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I stood outside, the slight chill in the air rippling across my bare arms and giving me goose-bumps. I shivered a little, but even that scared the one I was trying so desperately to observe. It had lived near my house for a while now, and I had wanted to get to know it better. The ‘it’ in question was a small, red fox, her belly heavy with kits.
“Come here,” I whispered, my hand extended towards the shy animal. She flinched and retreated into the relative safety of a bush.
“Sam!” My aunt barked, “It’s time to come inside for dinner!”
“I’ll be back,” I promised to the small red fox. “I just have to leave for a little while. Next time we go into town, I’ll bring back some good food for you.” At that time I lived with my aunt, uncle, and three cousins at their house in rural Wisconsin.
“Hey! Sa-am! Get your butt in here! Dinner’s ready!” Sarabeth, my fourteen-year-old cousin, yelled.
“I’m coming, sheesh!” I replied, rolling my eyes where they couldn’t see me. My aunt and uncle were really strict, and I still wasn’t used to it. I walked reluctantly inside, pulling a large sweatshirt over my clingy top so I wouldn’t catch s*** about that as well. Aunt Mildred and Uncle Carson were already mad about my earrings (two in my left ear, one in the right) and my attitude; I didn’t want a reason to catch more flak from them.
“Sammie! You’re back!” Marlene grinned, her missing teeth and dimples only adding to her charm.
“Of course, did you think I’d leave?” I ruffled her head full of curls and arranged her napkin properly on her lap.
“No, I just thought you’d stand outside watching that little fox all day,” she said innocently, spooning peas from her plate to her mouth.
“Marlene!” Aunt Mildred chided. “We haven’t said grace yet! And what is this about a fox?” She turned to me with narrowed eyes. “I thought I told you to stay away from that beast. You might catch rabies, and it wouldn’t do any good for anyone to gossip about odd things you do. There are already rumors about you, you know.”
“Yeah, Sam,” Sarabeth interjected. “Be more like the rest of us. You’re too weird the way you are. It isn’t right.”
“Duh,” Malachi snorted. “Miss Marvins from church says that if you don’t listen to the reverend and believe in God and act like a witch instead, you’re going to hell.”
“Malachi!” Gasped Marlene. “That’s not a nice word! And calling Sammie a witch is a sin.”
‘It’s fine, Marlene,” I hissed, rising from my chair. “A word of advice? Sarabeth, stop acting like a b**** just because you’re in eighth grade now. And Malachi? There’s a hell for the fake pious like you.”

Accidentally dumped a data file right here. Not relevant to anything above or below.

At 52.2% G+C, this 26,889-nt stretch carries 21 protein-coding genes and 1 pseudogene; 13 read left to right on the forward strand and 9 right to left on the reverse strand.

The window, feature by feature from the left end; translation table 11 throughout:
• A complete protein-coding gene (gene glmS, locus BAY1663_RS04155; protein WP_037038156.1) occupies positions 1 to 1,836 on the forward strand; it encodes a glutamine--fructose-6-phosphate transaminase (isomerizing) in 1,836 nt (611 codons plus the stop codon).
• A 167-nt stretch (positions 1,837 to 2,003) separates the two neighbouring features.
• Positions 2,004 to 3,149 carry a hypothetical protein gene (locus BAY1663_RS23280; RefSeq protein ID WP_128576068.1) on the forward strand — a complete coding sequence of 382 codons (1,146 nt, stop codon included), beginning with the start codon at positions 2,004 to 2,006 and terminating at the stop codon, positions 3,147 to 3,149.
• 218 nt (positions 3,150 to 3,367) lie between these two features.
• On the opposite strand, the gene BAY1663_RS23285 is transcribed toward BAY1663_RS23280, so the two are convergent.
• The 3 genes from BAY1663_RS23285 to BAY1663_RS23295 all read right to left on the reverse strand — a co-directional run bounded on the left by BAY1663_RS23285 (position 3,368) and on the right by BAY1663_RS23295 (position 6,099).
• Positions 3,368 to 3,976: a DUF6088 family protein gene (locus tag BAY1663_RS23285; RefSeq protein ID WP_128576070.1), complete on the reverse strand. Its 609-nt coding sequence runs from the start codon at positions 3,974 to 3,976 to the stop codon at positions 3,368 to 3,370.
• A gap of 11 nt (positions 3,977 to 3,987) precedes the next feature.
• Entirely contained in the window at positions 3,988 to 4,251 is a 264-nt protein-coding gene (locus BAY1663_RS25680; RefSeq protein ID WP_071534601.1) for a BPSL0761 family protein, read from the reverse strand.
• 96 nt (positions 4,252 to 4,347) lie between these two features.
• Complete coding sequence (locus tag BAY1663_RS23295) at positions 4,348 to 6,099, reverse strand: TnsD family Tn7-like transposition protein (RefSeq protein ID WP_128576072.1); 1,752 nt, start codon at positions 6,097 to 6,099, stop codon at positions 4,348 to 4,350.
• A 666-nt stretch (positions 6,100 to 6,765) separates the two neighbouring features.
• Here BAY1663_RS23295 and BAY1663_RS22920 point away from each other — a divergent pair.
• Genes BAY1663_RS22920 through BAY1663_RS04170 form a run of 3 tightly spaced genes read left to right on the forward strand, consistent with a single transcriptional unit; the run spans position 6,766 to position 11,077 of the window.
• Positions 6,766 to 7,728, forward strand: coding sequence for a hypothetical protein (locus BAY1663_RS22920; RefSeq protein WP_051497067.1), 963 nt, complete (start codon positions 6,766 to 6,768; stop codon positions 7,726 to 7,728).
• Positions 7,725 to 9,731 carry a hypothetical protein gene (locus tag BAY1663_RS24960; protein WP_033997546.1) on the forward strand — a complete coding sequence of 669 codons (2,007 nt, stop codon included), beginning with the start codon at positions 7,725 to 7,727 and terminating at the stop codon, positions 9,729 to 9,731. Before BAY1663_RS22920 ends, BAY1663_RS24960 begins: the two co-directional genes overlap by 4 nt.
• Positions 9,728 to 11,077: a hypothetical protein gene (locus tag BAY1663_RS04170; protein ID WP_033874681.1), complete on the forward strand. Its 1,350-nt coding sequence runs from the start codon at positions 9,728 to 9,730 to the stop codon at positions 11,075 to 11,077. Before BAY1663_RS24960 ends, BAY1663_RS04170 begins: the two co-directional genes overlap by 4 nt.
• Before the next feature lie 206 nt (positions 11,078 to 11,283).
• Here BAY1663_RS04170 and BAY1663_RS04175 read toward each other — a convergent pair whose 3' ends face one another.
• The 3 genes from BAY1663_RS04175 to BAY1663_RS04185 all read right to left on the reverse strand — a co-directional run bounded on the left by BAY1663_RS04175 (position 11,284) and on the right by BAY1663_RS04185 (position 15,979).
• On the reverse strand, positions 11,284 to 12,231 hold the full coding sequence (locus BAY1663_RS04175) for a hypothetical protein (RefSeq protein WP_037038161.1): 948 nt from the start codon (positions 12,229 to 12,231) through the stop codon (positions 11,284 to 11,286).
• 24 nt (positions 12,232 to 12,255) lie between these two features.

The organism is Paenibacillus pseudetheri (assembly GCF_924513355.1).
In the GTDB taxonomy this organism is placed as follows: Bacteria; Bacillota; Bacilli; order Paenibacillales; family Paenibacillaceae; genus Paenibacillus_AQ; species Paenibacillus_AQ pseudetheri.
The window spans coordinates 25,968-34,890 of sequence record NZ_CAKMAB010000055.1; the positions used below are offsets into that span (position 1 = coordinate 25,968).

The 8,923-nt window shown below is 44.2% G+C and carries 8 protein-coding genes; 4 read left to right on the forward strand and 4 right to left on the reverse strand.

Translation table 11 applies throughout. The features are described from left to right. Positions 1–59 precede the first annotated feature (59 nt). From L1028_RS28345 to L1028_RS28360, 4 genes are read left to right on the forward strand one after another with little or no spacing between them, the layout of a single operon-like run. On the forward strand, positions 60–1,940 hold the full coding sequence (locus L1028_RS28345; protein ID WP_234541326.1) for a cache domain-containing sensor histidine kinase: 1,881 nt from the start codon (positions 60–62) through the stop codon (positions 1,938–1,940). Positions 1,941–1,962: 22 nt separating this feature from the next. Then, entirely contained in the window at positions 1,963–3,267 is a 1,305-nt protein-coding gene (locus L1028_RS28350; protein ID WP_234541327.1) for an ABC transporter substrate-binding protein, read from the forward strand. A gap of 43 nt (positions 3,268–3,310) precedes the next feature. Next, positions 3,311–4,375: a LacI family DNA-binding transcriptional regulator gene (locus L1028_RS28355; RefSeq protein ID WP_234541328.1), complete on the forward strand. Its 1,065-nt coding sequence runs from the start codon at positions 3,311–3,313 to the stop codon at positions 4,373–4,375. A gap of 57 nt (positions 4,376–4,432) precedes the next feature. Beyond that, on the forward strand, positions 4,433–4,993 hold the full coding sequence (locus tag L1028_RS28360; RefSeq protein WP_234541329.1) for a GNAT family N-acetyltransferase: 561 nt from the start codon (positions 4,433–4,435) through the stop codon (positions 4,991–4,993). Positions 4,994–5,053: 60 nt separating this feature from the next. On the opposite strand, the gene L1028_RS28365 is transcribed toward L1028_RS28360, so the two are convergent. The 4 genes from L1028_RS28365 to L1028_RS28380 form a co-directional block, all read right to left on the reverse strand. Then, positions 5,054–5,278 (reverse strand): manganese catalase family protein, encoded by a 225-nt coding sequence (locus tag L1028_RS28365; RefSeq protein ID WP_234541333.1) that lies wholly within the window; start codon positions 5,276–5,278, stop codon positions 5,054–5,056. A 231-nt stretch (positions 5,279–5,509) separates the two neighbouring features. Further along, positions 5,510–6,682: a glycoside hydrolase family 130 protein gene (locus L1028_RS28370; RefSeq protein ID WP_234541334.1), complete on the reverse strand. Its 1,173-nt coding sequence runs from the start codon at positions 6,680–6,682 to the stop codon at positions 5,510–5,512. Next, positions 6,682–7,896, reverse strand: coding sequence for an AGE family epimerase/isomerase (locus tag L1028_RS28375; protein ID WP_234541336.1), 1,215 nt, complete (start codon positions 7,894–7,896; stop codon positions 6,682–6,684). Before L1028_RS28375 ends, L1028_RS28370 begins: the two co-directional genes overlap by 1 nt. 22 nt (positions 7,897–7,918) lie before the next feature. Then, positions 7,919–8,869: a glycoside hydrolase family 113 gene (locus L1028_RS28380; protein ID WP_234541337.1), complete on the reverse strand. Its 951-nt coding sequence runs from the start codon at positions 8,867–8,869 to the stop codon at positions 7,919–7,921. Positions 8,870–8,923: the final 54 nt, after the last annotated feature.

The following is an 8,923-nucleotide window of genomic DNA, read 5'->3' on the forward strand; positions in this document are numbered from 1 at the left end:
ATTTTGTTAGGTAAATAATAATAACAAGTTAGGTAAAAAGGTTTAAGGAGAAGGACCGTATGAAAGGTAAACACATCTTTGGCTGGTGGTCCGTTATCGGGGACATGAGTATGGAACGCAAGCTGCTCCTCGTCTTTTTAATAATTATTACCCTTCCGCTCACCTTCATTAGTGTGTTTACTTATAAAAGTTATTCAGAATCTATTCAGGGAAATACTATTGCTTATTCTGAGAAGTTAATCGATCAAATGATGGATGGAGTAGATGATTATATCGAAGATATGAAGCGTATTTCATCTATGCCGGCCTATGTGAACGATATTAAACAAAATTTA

“Samantha!” Uncle Carson thundered. “Do not talk like that in my house! I took you in, fed you, clothed you-“
“It’s not like you had a choice,” I spat out. “When my parents were murdered, there was nowhere else to go! It would’ve stained your precious reputation if you turned away a homeless relative; that’s the only reason you took me in. Do you think I wanted to live with people like you? I’d rather have lived on the streets! At least there, I wouldn’t have any illusions, like the fake dreams you’re feeding these children! Life doesn’t go exactly how you want it to if you just say your prayers and go to church every Sunday like you’re saying!” I shoved my chair into the table, kissed Marlene’s forehead, and marched out to the protests of my relatives.
“It’s definitely a good thing I always keep everything I need in my pockets,” I muttered. I kept walking deep into the forest. I didn’t know what I was trying to do, only that I needed to get as far away from that house as possible. I hiked until the dusky sky had turned to a velvet curtain, and the black forest was the stage. Eventually, I sat down and pulled a granola bar from my pocket.
“Well, I wonder what’ll happen next.” I sighed. “They won’t search for me when I leave; they’ll just tell their friends that I went back to Wyoming and go on with their lives.” I turned to look at the corner of the clearing where a flash of red had caught my eye. I saw the fox, and waited for her to come to me. When she did, I let her warmth soothe me and thought about what to do next.
“I can do what I want,” I murmured. “But I guess for now I’ll stay with you. Is that ok?” I looked down to see her staring with wide, amber eyes. “We’ll get through this together, whatever ‘this’ is.” I’ll admit, I felt a little ridiculous talking to an animal like that; but I didn’t have anything else to trust.
“We’ll make it through this together,” I repeated softly, staring at the pinprick stars in the night sky. “We’ll make it through this together.”





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